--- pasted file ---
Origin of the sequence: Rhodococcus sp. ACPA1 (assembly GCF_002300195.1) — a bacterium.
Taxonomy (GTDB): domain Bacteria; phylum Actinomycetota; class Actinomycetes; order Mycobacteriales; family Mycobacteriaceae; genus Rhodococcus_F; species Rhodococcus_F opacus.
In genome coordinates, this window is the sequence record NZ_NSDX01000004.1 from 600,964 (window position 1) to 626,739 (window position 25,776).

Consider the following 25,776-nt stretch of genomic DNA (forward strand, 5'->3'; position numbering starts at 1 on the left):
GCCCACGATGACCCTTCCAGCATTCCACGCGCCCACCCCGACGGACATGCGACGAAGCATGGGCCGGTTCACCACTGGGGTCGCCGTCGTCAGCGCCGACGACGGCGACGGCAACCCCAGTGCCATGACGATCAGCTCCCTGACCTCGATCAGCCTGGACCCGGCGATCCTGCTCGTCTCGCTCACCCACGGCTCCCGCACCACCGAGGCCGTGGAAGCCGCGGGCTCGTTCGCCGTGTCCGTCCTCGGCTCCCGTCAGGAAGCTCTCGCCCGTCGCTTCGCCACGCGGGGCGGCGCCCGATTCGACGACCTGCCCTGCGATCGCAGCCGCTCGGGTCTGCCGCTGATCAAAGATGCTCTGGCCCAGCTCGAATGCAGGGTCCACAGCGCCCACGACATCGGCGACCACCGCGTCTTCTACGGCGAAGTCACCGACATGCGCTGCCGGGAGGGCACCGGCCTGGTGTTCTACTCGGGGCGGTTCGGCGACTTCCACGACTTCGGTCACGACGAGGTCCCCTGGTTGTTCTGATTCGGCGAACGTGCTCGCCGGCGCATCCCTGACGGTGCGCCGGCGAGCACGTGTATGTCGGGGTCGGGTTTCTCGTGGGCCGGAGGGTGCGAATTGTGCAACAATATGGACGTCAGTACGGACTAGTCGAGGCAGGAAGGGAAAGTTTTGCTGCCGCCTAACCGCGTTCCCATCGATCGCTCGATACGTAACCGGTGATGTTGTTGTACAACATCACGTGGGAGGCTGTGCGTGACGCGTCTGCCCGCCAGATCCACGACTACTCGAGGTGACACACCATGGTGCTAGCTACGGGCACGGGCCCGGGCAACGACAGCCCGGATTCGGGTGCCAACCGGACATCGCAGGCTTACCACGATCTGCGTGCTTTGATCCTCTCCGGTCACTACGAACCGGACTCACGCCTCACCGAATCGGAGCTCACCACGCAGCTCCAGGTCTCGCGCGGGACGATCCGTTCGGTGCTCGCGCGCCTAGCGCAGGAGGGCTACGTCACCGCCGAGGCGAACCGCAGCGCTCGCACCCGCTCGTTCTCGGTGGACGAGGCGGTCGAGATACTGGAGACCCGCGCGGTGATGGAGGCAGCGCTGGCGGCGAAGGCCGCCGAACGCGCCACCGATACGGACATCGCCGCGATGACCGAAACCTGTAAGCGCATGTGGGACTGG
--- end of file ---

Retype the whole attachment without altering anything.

Origin of the sequence: Rhodococcus sp. ACPA1 (assembly GCF_002300195.1) — a bacterium.
Taxonomy (GTDB): domain Bacteria; phylum Actinomycetota; class Actinomycetes; order Mycobacteriales; family Mycobacteriaceae; genus Rhodococcus_F; species Rhodococcus_F opacus.
In genome coordinates, this window is the sequence record NZ_NSDX01000004.1 from 600,964 (window position 1) to 626,739 (window position 25,776).

Consider the following 25,776-nt stretch of genomic DNA (forward strand, 5'->3'; position numbering starts at 1 on the left):
GCCCACGATGACCCTTCCAGCATTCCACGCGCCCACCCCGACGGACATGCGACGAAGCATGGGCCGGTTCACCACTGGGGTCGCCGTCGTCAGCGCCGACGACGGCGACGGCAACCCCAGTGCCATGACGATCAGCTCCCTGACCTCGATCAGCCTGGACCCGGCGATCCTGCTCGTCTCGCTCACCCACGGCTCCCGCACCACCGAGGCCGTGGAAGCCGCGGGCTCGTTCGCCGTGTCCGTCCTCGGCTCCCGTCAGGAAGCTCTCGCCCGTCGCTTCGCCACGCGGGGCGGCGCCCGATTCGACGACCTGCCCTGCGATCGCAGCCGCTCGGGTCTGCCGCTGATCAAAGATGCTCTGGCCCAGCTCGAATGCAGGGTCCACAGCGCCCACGACATCGGCGACCACCGCGTCTTCTACGGCGAAGTCACCGACATGCGCTGCCGGGAGGGCACCGGCCTGGTGTTCTACTCGGGGCGGTTCGGCGACTTCCACGACTTCGGTCACGACGAGGTCCCCTGGTTGTTCTGATTCGGCGAACGTGCTCGCCGGCGCATCCCTGACGGTGCGCCGGCGAGCACGTGTATGTCGGGGTCGGGTTTCTCGTGGGCCGGAGGGTGCGAATTGTGCAACAATATGGACGTCAGTACGGACTAGTCGAGGCAGGAAGGGAAAGTTTTGCTGCCGCCTAACCGCGTTCCCATCGATCGCTCGATACGTAACCGGTGATGTTGTTGTACAACATCACGTGGGAGGCTGTGCGTGACGCGTCTGCCCGCCAGATCCACGACTACTCGAGGTGACACACCATGGTGCTAGCTACGGGCACGGGCCCGGGCAACGACAGCCCGGATTCGGGTGCCAACCGGACATCGCAGGCTTACCACGATCTGCGTGCTTTGATCCTCTCCGGTCACTACGAACCGGACTCACGCCTCACCGAATCGGAGCTCACCACGCAGCTCCAGGTCTCGCGCGGGACGATCCGTTCGGTGCTCGCGCGCCTAGCGCAGGAGGGCTACGTCACCGCCGAGGCGAACCGCAGCGCTCGCACCCGCTCGTTCTCGGTGGACGAGGCGGTCGAGATACTGGAGACCCGCGCGGTGATGGAGGCAGCGCTGGCGGCGAAGGCCGCCGAACGCGCCACCGATACGGACATCGCCGCGATGACCGAAACCTGTAAGCGCATGTGGGACTGG